Our waking and sleeping patterns are dependent on the social conditions in which we live. This includes how we work, which affects our bodies and psyche, as well as climatic conditions. Sleep is not a given, but an activity influenced by our environment. It is also a biological necessity. In our living space, which is solely based on economics and geared towards efficiency and permanent availability, our relationship to sleep seems increasingly ambivalent. On one hand, sleep is considered unproductive and disruptive – an activity that needs to be optimised. But on the other, it has the subversive potential to interrupt, stop and refuse.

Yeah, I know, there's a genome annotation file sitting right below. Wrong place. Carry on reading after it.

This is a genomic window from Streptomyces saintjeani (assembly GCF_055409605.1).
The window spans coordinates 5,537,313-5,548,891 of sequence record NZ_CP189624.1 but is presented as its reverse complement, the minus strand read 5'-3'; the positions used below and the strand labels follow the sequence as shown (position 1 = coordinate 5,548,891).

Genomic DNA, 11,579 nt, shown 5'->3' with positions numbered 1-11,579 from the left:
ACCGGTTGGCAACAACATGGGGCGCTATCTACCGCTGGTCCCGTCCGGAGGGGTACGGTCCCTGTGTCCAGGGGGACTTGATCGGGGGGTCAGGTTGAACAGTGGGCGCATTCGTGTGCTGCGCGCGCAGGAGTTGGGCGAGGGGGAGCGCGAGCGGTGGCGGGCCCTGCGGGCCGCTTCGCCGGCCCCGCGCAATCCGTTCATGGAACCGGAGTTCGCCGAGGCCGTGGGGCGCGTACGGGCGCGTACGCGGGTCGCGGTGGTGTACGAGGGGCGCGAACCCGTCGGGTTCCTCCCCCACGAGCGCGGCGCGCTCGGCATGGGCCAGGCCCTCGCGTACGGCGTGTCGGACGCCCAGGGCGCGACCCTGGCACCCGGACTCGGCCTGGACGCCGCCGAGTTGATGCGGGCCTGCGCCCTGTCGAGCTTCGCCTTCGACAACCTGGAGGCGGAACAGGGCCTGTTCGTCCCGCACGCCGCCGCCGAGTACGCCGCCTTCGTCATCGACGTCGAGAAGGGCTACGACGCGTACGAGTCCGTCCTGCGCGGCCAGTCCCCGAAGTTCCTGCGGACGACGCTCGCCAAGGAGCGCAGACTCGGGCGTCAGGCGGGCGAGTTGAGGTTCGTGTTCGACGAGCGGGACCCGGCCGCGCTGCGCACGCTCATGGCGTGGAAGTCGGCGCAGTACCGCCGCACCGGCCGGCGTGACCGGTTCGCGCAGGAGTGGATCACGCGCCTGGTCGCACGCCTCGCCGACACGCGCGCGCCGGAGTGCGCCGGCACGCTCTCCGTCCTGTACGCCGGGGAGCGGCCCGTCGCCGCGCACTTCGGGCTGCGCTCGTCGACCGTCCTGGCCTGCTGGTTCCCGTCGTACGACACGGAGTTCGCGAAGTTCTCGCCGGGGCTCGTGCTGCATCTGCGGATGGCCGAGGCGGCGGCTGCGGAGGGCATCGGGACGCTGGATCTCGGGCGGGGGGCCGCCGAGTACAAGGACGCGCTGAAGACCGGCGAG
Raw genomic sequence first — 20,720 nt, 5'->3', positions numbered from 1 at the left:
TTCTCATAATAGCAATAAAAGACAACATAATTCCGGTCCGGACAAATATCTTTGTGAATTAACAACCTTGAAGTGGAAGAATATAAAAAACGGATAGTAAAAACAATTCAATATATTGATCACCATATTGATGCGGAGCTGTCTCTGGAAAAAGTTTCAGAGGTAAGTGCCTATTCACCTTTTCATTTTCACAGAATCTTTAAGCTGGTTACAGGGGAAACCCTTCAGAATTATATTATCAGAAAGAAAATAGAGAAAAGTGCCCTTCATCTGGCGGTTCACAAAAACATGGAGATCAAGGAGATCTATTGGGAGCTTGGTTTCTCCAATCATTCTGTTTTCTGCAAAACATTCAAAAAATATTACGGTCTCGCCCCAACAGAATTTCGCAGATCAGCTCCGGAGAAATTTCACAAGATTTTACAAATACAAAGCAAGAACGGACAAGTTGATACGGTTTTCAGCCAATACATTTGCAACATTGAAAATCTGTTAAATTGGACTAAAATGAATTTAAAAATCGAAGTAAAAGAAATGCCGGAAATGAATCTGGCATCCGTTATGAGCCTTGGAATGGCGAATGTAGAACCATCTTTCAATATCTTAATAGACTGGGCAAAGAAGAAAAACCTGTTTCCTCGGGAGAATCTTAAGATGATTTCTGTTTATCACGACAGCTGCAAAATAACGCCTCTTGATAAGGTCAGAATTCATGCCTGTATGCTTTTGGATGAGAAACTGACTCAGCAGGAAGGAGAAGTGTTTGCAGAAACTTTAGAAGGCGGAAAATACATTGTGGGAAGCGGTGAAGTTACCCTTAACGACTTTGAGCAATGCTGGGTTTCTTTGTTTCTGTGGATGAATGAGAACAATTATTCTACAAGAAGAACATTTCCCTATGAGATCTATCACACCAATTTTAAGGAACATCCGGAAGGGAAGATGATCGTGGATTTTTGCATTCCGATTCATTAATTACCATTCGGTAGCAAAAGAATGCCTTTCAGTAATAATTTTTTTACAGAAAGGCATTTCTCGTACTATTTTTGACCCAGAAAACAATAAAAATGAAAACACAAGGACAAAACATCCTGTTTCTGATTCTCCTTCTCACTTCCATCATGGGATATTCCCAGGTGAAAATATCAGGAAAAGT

Sleep scientist and neurologist Alexandra Correll, Dietmar Osses (Director of the Hannover Colliery), Betty Schiel (Transnational Ensemble Labsa member) and Britta Peters (Artistic Director of Urban Arts Ruhr) discuss how, when and where we sleep today and what sleep patterns tell us about the times we live in.
Tip: Before the interview, we invite you to visit the exhibition “Vom Schuften und Chillen” (On Toiling and Chilling) at the Hannover Colliery. Admission is free.
LWL-Industriemuseum Zeche Hannover
Günnigfelder Str. 251